In the d.school’s early days, a group of us were sitting around debating our scaling philosophies. The conversation heated up after Michael Dearing, a faculty member and venture capitalist, asked a brilliant question. It went something like: “What is our goal? Is it more like Catholicism, where the aim is to replicate preordained design beliefs and practices? Or is it more like Buddhism, where an underlying mindset guides why people do certain things—but the specifics of what they do can vary wildly from person to person and place to place?”
Dearing’s question sparked a conversation about “flexing” design thinking to fit particular people and places—as well as the dangers of changing or watering it down so much that it doesn’t work or, even if it does, it ought to be called something else. His question still haunts the d.school. Certain elements do pop up in every flavor of design thinking that we apply, including empathy (understanding human emotions, goals, and needs that a design ought to address) and rapid prototyping (developing quick and cheap solutions and updating them rapidly in response to users’ actions and suggestions). Yet d.school professors have become more “Buddhist” over the years. We’ve learned, for example, that bankers are less confident in their creativity than Girl Scouts and thus require more coaching, cajoling, precise instructions, and emotional support—and so we teach them differently. We’ve also learned to “flex” our methods for other cultures because most were developed in the United States.
In the fall of 2010, Sutton, along with the d.school’s Perry Klebahn, led a teaching team that helped twenty-four middle managers from Singapore’s Ministry of Manpower to learn and spread design thinking. The managers traveled to Palo Alto, where they spent the day observing and doing interviews at the Stanford Blood Bank. They then used the insights gleaned there to generate ideas and prototypes for improving the “blood donation experience.” The first day ended with the d.school’s usual debriefing practice: “I like, I wish.” Klebahn asked the group to talk about what worked (“I liked when Perry jumped in to help us interview that nervous donor”) and what was lacking or ought to be changed (“I wish Bob had spent more time helping our team”). But the debriefing was a flop. The usually rambunctious Singaporeans squirmed and stared at the floor as everyone suffered through one painful silence after another. Eventually, the teaching team declared defeat and headed for the solace of a nearby bar.
It was teammate Yusuke Miyashita who saved the day. A gifted designer, Miyashita had been born and raised in Japan. He explained that, unlike the Westerners that “I like, I wish” had been developed with, Asians were less comfortable with openly expressing strong individual opinions in a freewheeling fashion. They worried about embarrassing themselves and criticizing Stanford faculty, whom they saw as authority figures. Miyashita suggested a small change: ask each manager to first jot down “I like” and “I wish” statements on Post-its, and then ask each one to read them aloud. Klebahn tried it the next day. The managers laughed and teased each other as they each read thoughtful, and often blunt, comments. This small change resulted in, as Miyashita put it, a reversal of social pressure, so that silence became more embarrassing than speaking out, and not criticizing the teaching team felt like defying authority. These twenty-four managers (who call themselves “the Alphas”) have since taught design thinking to many of their colleagues in Singapore. “Yusuke’s flex” is part of their bag of tricks—whether they realize it or not. Sutton watched them use it effectively, for example, during a workshop that they ran for sixty employees of Singapore’s main library.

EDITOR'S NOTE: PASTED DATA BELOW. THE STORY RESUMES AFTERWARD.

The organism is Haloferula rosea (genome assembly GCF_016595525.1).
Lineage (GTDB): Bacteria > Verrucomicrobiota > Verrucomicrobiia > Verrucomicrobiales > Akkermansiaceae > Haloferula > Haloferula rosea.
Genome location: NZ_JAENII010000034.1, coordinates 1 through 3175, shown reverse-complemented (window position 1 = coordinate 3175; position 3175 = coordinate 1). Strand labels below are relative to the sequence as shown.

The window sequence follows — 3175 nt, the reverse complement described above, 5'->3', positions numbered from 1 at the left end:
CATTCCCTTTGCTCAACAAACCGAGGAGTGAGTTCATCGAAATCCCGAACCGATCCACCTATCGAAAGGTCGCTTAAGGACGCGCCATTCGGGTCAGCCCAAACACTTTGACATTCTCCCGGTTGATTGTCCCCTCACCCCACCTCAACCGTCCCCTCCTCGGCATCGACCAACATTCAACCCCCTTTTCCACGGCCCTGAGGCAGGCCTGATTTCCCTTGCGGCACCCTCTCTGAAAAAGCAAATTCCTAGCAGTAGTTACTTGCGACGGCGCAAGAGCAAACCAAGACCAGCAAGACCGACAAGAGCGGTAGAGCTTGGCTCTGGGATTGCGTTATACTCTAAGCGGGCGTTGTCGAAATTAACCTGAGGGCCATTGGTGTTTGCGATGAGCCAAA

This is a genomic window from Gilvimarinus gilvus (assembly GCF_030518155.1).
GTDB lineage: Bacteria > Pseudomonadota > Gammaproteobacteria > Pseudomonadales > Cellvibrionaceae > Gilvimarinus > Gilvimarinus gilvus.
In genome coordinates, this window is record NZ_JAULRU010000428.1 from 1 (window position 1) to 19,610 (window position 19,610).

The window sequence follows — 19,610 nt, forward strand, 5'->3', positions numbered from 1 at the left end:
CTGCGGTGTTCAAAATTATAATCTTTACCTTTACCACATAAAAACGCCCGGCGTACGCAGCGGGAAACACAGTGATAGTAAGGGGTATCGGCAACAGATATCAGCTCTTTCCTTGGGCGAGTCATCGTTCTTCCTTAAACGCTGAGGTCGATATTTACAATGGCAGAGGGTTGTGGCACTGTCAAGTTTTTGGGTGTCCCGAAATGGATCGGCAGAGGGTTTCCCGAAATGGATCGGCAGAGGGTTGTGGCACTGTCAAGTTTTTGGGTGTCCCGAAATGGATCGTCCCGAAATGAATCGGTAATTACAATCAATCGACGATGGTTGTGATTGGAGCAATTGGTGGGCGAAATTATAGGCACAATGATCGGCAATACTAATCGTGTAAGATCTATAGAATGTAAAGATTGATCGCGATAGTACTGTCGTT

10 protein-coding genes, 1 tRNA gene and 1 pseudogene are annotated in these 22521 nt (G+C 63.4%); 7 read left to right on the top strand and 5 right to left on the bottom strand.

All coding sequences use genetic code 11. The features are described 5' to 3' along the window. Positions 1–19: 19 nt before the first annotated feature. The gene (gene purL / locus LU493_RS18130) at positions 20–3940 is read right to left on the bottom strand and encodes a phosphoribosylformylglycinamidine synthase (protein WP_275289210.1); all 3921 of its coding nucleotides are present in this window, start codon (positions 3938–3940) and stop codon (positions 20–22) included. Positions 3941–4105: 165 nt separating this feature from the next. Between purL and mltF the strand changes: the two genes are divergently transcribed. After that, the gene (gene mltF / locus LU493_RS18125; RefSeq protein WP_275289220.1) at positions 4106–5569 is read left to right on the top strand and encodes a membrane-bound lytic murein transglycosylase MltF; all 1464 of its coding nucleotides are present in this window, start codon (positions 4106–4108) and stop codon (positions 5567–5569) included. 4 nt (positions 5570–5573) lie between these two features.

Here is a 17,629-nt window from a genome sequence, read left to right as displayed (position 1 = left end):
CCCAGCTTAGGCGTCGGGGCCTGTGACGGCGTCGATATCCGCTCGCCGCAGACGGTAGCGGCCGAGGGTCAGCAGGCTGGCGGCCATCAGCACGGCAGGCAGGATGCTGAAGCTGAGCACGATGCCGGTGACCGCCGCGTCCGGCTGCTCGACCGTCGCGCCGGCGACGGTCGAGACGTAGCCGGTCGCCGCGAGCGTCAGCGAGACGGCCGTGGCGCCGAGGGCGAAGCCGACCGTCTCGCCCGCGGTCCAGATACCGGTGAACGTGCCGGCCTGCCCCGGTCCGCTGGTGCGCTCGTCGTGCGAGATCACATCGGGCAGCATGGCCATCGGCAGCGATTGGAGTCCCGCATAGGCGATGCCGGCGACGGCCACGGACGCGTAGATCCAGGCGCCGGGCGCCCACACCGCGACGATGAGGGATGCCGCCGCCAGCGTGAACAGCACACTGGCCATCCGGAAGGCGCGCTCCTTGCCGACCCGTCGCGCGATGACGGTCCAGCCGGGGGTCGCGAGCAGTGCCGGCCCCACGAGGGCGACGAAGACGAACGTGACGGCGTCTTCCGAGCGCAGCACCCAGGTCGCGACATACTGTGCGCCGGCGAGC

“Yusuke’s flex” is reminiscent of so many other scaling stories because Dearing’s “Catholicism-Buddhism” continuum plays a starring role. Every time we describe this continuum to people who are knee-deep in their own scaling efforts, they smile, nod, and tell us that it captures one of the most important challenges they are up against. We’ve heard this from Budweiser distributors, team leaders at Twitter, hospital administrators in Cincinnati, middle managers at JetBlue, senior executives from General Electric, California high school principals, the chief justice of the Wyoming Supreme Court, and on and on. In every case, managing the tension between replicating tried-and-true practices and modifying them (or inventing new ones) to fit local conditions weighs on decision makers, shapes key events, and leads to success or failure.
By Bob Sutton
This is the second of two posts about how biz school professor Huggy Rao and I were inspired by our experiences in the d.school’s early years to write “Scaling Up Excellence.” Our book will be published in early February. This post is an excerpt from Chapter 2, which is titled “Buddhism versus Catholicism: Choosing a Path.” The chapter stars many d.school stalwarts, notably Michael Dearing. The book ships on February 4th. If you pre-order a copy now (see www.scalingupexcellence.com), you get a few goodies including a sneak peek of the preface and first chapter, our rollicking interview with David Kelley about scaling up IDEO and the d.school, and a wall calendar our publisher will mail you with tips for making 2014 “the year of subtraction.”